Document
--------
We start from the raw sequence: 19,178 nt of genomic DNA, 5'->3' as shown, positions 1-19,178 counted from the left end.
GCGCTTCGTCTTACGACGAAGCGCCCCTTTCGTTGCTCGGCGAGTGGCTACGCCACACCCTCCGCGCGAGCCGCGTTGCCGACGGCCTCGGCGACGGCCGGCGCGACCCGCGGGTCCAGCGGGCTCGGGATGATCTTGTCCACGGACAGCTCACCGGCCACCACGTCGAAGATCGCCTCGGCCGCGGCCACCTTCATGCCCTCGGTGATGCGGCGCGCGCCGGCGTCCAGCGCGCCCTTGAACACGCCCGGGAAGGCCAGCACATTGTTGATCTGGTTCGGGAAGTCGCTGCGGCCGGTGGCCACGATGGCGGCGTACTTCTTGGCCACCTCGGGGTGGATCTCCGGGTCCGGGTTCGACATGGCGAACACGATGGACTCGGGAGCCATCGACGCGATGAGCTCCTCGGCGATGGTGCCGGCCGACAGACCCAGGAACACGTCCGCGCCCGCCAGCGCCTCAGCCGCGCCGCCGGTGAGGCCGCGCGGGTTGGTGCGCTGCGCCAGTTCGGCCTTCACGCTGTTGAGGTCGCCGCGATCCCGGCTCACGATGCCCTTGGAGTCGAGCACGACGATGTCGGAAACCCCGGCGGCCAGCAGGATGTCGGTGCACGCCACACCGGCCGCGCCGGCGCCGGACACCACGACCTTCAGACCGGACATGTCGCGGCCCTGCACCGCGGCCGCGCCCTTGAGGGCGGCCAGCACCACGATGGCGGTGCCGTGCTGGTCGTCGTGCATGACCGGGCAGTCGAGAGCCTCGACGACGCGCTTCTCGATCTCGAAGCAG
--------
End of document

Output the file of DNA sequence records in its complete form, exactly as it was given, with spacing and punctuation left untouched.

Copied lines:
We start from the raw sequence: 19,178 nt of genomic DNA, 5'->3' as shown, positions 1-19,178 counted from the left end.
GCGCTTCGTCTTACGACGAAGCGCCCCTTTCGTTGCTCGGCGAGTGGCTACGCCACACCCTCCGCGCGAGCCGCGTTGCCGACGGCCTCGGCGACGGCCGGCGCGACCCGCGGGTCCAGCGGGCTCGGGATGATCTTGTCCACGGACAGCTCACCGGCCACCACGTCGAAGATCGCCTCGGCCGCGGCCACCTTCATGCCCTCGGTGATGCGGCGCGCGCCGGCGTCCAGCGCGCCCTTGAACACGCCCGGGAAGGCCAGCACATTGTTGATCTGGTTCGGGAAGTCGCTGCGGCCGGTGGCCACGATGGCGGCGTACTTCTTGGCCACCTCGGGGTGGATCTCCGGGTCCGGGTTCGACATGGCGAACACGATGGACTCGGGAGCCATCGACGCGATGAGCTCCTCGGCGATGGTGCCGGCCGACAGACCCAGGAACACGTCCGCGCCCGCCAGCGCCTCAGCCGCGCCGCCGGTGAGGCCGCGCGGGTTGGTGCGCTGCGCCAGTTCGGCCTTCACGCTGTTGAGGTCGCCGCGATCCCGGCTCACGATGCCCTTGGAGTCGAGCACGACGATGTCGGAAACCCCGGCGGCCAGCAGGATGTCGGTGCACGCCACACCGGCCGCGCCGGCGCCGGACACCACGACCTTCAGACCGGACATGTCGCGGCCCTGCACCGCGGCCGCGCCCTTGAGGGCGGCCAGCACCACGATGGCGGTGCCGTGCTGGTCGTCGTGCATGACCGGGCAGTCGAGAGCCTCGACGACGCGCTTCTCGATCTCGAAGCAG